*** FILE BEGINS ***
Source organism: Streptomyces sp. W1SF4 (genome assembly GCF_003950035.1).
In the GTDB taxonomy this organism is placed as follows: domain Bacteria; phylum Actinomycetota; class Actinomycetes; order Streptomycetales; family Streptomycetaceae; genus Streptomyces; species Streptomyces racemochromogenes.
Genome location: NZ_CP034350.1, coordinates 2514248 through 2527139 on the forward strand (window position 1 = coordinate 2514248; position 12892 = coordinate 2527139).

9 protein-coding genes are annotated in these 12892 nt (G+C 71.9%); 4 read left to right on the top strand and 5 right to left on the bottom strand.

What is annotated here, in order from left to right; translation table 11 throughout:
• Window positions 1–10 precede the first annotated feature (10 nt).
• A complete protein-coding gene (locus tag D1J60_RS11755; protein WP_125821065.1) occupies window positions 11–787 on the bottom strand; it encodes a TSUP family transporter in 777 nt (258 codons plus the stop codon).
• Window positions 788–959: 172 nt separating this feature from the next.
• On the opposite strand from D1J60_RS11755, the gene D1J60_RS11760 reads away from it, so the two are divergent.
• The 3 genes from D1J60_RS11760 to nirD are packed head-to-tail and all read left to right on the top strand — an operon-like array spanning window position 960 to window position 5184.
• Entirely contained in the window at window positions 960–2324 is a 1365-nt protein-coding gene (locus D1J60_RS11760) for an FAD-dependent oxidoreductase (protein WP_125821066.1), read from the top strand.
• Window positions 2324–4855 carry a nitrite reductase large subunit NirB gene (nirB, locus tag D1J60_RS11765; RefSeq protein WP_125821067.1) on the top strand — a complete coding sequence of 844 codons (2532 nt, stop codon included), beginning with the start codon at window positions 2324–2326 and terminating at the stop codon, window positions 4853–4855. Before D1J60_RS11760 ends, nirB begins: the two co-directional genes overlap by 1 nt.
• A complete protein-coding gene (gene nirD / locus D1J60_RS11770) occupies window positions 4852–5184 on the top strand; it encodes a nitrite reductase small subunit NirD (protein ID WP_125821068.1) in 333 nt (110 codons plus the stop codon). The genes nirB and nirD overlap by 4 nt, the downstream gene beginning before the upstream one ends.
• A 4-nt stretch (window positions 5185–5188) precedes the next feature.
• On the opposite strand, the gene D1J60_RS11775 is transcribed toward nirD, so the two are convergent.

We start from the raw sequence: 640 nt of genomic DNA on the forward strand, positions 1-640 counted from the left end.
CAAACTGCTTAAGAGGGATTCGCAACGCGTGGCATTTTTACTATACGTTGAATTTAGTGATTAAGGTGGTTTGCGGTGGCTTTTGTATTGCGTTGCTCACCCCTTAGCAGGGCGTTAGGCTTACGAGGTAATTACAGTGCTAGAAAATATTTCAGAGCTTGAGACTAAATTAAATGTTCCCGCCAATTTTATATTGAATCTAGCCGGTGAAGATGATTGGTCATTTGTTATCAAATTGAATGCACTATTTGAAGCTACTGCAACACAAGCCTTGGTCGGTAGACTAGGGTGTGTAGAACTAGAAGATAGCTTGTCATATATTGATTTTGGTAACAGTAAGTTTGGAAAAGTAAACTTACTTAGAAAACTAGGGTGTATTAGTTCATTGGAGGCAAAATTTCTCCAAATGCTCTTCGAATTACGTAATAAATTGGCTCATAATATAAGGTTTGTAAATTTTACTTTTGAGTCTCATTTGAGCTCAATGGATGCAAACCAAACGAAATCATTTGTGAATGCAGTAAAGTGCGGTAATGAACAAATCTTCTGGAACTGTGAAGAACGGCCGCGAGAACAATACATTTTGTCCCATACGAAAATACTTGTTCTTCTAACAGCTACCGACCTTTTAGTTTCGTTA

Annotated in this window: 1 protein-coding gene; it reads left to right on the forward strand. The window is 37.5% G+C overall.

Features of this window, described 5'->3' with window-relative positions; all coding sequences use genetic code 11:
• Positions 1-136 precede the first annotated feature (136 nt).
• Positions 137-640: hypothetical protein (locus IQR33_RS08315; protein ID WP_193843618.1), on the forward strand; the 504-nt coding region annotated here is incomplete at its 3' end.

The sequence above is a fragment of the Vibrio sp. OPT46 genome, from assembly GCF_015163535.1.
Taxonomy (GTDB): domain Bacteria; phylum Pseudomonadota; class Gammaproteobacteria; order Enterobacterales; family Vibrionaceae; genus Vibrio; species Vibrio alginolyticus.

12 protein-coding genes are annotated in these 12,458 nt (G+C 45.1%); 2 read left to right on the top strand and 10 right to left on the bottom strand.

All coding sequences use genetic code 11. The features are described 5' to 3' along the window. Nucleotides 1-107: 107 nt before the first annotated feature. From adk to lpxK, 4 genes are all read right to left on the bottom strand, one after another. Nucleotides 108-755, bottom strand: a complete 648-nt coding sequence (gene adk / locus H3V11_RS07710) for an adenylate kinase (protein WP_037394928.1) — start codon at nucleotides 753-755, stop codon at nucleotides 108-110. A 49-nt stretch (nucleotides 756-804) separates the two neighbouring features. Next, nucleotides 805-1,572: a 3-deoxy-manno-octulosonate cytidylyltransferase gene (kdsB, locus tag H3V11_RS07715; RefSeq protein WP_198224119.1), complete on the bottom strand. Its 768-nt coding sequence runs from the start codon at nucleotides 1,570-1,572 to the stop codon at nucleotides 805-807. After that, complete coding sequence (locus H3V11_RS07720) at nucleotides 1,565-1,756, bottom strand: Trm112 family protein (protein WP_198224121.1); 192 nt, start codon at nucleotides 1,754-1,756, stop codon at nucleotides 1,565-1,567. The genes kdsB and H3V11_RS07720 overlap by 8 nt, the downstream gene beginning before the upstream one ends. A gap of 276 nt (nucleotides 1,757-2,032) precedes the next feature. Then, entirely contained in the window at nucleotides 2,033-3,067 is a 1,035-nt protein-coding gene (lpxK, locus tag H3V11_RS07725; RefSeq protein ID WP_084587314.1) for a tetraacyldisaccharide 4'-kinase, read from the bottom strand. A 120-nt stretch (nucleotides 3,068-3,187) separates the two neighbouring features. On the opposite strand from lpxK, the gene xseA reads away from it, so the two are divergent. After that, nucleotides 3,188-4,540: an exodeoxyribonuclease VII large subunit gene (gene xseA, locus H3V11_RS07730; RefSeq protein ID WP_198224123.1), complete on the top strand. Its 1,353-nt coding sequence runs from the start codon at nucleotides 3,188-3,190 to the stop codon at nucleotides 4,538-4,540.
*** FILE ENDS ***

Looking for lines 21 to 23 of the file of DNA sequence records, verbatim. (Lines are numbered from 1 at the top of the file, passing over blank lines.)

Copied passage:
• Positions 137-640: hypothetical protein (locus IQR33_RS08315; protein ID WP_193843618.1), on the forward strand; the 504-nt coding region annotated here is incomplete at its 3' end.

The sequence above is a fragment of the Vibrio sp. OPT46 genome, from assembly GCF_015163535.1.
Taxonomy (GTDB): domain Bacteria; phylum Pseudomonadota; class Gammaproteobacteria; order Enterobacterales; family Vibrionaceae; genus Vibrio; species Vibrio alginolyticus.